Academia is not so different from politics: the naming of names still gathers a grinning ring. In Windshuttle's case, the ring would be nearly equatorial in circumference: if only he'd known some wrong-headed Chinese to bridge the gap between France and New Zealand! Windshuttle names, chapter by chapter, important and influential theorists of the 20th century and, chapter by chapter, objects. French theorists are the chief target, but anyone who assevers that 1) truth is ultimately unknowable 2) the historical past is inaccessible and 3) Western science is a questionable, socially circumscribed endeavor draws Windshuttle's ire.
Chapter One lines up the targeted schools of thought: cultural studies, new historicism, structuralism and semiotics, poststructuralism, postmodernism, Marxism, critical theory, postcolonialism and heterology. Briefly, then, cultural studies is a newish interdisciplinary field focused on social practices and relations. Cultural studies are steadily swallowing up other university resources and graduate students and Windshuttle sees history as the next Jonah to go. New Historicism, for instance, is the cultural studies land bridge by which literary critics have crossed into history. In New Historicism, as in many other schools of thought, all is text, and all texts -- fiction, broadsheets, chapbooks, poems, parades, oral histories, archival facts --are to be layered and pressed together in a frame of culture. (To carry that last metaphor a bit further, New Historicism works out if you're making paper, but it's not much use if you want ink and a pen as well.)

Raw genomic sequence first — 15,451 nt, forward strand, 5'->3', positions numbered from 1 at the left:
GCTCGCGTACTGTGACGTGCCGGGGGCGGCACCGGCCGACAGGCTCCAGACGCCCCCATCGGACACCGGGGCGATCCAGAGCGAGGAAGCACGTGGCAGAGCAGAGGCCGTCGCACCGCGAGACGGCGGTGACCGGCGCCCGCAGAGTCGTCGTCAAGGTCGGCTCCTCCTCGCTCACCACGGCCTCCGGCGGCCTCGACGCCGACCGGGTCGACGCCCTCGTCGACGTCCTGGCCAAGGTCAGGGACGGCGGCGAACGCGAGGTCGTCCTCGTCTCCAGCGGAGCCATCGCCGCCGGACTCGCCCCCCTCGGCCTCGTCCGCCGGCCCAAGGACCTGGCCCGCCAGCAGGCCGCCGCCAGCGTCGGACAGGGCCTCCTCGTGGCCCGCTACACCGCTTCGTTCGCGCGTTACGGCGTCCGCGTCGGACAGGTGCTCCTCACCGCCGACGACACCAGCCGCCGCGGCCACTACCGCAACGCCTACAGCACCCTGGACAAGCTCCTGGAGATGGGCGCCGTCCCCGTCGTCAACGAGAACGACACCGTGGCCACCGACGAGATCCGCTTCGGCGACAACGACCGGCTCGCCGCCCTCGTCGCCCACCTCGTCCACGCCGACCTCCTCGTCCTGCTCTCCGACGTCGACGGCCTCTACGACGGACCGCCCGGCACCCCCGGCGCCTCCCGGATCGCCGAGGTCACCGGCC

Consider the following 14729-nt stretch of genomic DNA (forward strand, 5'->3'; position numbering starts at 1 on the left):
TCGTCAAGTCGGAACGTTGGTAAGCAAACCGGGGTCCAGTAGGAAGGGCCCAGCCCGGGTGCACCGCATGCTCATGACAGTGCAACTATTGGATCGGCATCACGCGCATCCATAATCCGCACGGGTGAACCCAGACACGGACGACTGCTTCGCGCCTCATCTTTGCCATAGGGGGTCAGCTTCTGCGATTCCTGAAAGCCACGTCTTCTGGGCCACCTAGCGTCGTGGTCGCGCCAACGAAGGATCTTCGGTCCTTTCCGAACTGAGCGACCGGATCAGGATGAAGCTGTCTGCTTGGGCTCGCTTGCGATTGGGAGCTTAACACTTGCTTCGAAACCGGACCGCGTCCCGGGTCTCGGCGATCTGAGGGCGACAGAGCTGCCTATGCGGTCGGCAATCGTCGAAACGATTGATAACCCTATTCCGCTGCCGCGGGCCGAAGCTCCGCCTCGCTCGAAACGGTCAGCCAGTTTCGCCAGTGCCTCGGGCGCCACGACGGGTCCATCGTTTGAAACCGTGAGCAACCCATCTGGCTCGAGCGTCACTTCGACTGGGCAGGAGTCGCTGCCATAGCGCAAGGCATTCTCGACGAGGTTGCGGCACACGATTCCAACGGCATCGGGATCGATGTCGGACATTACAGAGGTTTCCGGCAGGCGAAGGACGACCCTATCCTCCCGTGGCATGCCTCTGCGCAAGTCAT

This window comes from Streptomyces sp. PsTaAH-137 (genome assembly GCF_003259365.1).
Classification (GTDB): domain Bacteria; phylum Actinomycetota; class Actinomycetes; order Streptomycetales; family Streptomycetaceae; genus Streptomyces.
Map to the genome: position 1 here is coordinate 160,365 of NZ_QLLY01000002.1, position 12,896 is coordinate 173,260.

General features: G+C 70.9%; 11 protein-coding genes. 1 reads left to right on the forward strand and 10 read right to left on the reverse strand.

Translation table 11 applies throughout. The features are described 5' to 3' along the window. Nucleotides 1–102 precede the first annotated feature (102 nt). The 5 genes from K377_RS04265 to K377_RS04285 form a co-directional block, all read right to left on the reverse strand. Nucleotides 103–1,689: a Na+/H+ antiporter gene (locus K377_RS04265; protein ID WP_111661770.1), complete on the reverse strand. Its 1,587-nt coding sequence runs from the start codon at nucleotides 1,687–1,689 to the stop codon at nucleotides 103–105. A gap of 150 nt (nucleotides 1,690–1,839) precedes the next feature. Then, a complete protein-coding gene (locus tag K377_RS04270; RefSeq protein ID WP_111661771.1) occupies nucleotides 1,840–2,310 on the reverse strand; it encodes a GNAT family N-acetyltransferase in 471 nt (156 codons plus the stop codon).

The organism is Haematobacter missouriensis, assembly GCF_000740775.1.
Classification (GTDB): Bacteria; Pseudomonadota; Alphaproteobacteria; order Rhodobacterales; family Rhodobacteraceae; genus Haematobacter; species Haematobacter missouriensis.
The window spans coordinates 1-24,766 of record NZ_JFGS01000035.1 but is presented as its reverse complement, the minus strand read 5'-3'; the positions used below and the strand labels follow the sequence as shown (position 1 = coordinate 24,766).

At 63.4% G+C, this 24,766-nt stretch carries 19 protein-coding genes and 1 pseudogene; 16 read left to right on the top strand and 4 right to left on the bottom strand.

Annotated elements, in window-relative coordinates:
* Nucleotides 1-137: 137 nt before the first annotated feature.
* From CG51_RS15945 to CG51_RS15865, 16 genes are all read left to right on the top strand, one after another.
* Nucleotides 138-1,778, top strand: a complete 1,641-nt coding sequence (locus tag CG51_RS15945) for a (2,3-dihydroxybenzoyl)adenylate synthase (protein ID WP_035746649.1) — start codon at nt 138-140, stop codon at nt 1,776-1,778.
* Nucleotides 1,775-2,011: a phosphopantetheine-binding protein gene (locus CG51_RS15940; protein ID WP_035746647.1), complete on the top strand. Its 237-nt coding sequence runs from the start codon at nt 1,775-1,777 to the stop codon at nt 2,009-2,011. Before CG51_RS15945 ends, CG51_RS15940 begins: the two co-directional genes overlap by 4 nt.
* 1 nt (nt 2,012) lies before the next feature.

Structuralism and Marxism are both products of the nineteenth century, and both are overtly metanarratives: they posit rules, outcomes, systems. Marxism argued for specific historical outcomes, but these depended on inevitable (timeless) class struggle. Similarly, in structural linguistics, the metanarrative focuses on the synchronic (timeless) dimension of speech. (Ferdinand De Sausaurre's langue governs all of speech acts, and parole describes an individual speech act.) We are locked in language and texts: nothing can be known without the medium of language, and language, being an arbitrary system, refers only to itself, not to reality.
Poststructuralism carries structuralism farther, but incorporates the works of other philosophers. Jacques Derrida, that postructuralist deconstructivist icon, follows the thinking of not-quite-sufficiently-ex-Nazi Martin Heidegger. Foucault, the other leading poststructuralist light, gets his torch from Friederich Nietzsche, and traces out the play of power and knowledge, claiming that truth is simply the story of whomever is most powerful at the time. (e.g. the Chinese proverb "the winner is king; the loser is a bandit"). Nietzche and Heidegger and their heirs reject the universalist claims of 18th-century Western Enlightenment philosophy. Francoise Lyotard, a Parisian postructuralist, likewise rejects metanarratives (such as Marxism). His writing informs much of academic cultural studies in the 1980s. It is possible to be a Marxist and poststructuralist, as is Frederick Jameson, or a structuralist and Marxist, as was Louis Althusser, but most ex-Marxists (and the Marxist bloom is all but gone) call themselves critical theorists. In this school, Jurgen Habermas argues against postructuralist and postmoderists, and for something he envisions as "rational consensus." Nevertheless, Habermas also maintains that truth is consensus, and not something independent of the groups in debate about it.